So here in Akira we have a plot with all of these very female problems for our heroine. She is ignored and dismissed by everyone, including her own family. Those in power don’t even consider her as a factor. The only people she can rely on are fellow outcasts and powerless people of society. But, it was originally written for a male! That’s what surprises me.
Although, being originally written for a male, that means she gets to be an AWESOME ACTION HERO alone with everything else. Sonakshi is, truly, phenomenal! She should always be an action hero! Great with the fight scenes (I am pretty positive that she did all her own stunts), and great with the quiet stoic bits in between fight scenes. And she has the strong presence to sort of hold the movie.
Also surprisingly good, Anurag Kashyap! How did I not know he was going to be in this movie? He is essentially playing himself. Or at least, himself as I imagine him. In love with his own power and his own opinions, sees other people as obstacles to his own success, and women in particular are primarily there to be used by him. He makes another part of the film that is just so much better with a female heroine. As a classic disgusting confident macho man, he just doesn’t even consider her as a problem.
Konkona Sen Sharma is unsurprisingly wonderful. She’s always wonderful, and I didn’t realize how much I had missed her until I saw her back on my screen. Her character provides a lovely slow serious discussing counterpoint to Sonakshi’s silent action.
Let’s see, what wasn’t so great? The songs. Vishal and Shekhar forgot to take their caffeine pills or something, there was just no energy there. After a pretty all time awesome soundtrack for Sultan, this is just nothing special. Not that they had much visuals to support their sound, there were barely two real song sequences. No dancing, just montages.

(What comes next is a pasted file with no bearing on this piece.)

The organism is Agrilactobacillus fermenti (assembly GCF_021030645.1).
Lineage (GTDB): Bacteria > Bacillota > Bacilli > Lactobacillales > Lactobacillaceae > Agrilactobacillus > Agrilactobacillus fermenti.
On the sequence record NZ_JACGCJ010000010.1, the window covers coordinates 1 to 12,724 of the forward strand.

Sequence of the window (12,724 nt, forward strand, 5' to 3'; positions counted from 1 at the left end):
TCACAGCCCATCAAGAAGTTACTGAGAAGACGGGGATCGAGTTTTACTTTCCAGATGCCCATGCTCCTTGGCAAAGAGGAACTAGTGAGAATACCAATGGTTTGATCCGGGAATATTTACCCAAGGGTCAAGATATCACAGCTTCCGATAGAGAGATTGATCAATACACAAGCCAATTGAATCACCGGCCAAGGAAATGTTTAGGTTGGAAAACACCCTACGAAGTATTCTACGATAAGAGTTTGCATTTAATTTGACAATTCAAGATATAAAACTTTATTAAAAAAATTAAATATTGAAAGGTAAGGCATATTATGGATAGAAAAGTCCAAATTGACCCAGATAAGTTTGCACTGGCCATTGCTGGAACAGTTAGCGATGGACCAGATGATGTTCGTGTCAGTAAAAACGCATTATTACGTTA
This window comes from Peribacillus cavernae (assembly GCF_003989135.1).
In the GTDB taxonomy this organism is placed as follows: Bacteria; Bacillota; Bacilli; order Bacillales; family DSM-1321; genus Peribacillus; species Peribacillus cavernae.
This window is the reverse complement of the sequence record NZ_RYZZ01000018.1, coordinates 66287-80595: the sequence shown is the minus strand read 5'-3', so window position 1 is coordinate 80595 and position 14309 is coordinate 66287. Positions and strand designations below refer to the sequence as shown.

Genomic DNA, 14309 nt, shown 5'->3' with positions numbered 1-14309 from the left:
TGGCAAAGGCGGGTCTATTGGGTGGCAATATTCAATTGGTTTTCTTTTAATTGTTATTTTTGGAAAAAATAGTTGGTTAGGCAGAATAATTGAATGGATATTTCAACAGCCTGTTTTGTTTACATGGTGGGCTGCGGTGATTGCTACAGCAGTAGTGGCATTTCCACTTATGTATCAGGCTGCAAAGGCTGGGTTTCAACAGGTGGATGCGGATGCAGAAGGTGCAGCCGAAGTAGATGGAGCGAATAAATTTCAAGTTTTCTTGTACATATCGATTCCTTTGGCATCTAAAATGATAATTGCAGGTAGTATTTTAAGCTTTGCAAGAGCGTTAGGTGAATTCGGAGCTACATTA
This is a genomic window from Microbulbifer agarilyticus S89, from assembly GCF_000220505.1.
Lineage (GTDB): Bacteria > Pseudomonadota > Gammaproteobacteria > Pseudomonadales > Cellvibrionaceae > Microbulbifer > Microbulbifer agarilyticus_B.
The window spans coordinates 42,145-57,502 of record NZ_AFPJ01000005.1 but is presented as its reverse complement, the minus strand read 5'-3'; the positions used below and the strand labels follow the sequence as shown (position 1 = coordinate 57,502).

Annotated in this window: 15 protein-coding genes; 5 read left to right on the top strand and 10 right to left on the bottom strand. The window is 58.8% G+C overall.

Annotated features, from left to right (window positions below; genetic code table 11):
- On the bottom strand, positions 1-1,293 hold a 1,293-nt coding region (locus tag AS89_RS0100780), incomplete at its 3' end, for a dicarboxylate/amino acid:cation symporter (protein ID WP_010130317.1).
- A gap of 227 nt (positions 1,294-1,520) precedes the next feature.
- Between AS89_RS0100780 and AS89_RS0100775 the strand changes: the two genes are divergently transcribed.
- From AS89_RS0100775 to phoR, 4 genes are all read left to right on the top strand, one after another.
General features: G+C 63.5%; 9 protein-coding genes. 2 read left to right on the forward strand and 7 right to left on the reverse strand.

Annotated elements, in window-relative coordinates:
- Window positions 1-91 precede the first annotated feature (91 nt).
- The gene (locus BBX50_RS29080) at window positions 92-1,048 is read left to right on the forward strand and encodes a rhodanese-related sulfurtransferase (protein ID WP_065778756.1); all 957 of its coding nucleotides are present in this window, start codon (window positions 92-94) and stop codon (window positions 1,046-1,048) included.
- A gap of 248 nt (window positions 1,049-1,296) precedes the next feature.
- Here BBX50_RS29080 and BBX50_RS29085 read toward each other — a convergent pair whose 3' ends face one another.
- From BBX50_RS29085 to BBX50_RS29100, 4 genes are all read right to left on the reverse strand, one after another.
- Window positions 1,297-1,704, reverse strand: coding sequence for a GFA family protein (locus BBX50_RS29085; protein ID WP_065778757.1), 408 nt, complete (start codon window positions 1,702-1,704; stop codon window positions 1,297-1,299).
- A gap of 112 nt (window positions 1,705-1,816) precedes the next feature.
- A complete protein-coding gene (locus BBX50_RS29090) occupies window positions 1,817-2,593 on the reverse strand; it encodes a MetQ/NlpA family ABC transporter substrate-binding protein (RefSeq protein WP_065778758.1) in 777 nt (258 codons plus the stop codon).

The plot was also a bit confused. I went with the same friend I always see these movies with, and she could not get over how corrupt and venal and violent and confusing everything was. And it seemed normal to me. And then I remembered that I have been on this Telugu film kick and she has not! Yeah, for a standard big budget Hindi film, this plot is crazy complicated with way too many moving pieces, and crazy violence, and a very dark view of society. But for a southern film, eh. Kind of run of the mill.
It would be a kind of run of the mill southern film in general, with a little added touch of “the innocence of society are forced to carry their burden”, but that gender switch brings it to a whole new level. It’s too bad that the early box office reports are so bad, no one’s going to be willing to risk a female action heroine again. Well, at least not until Kahaani 2 comes out.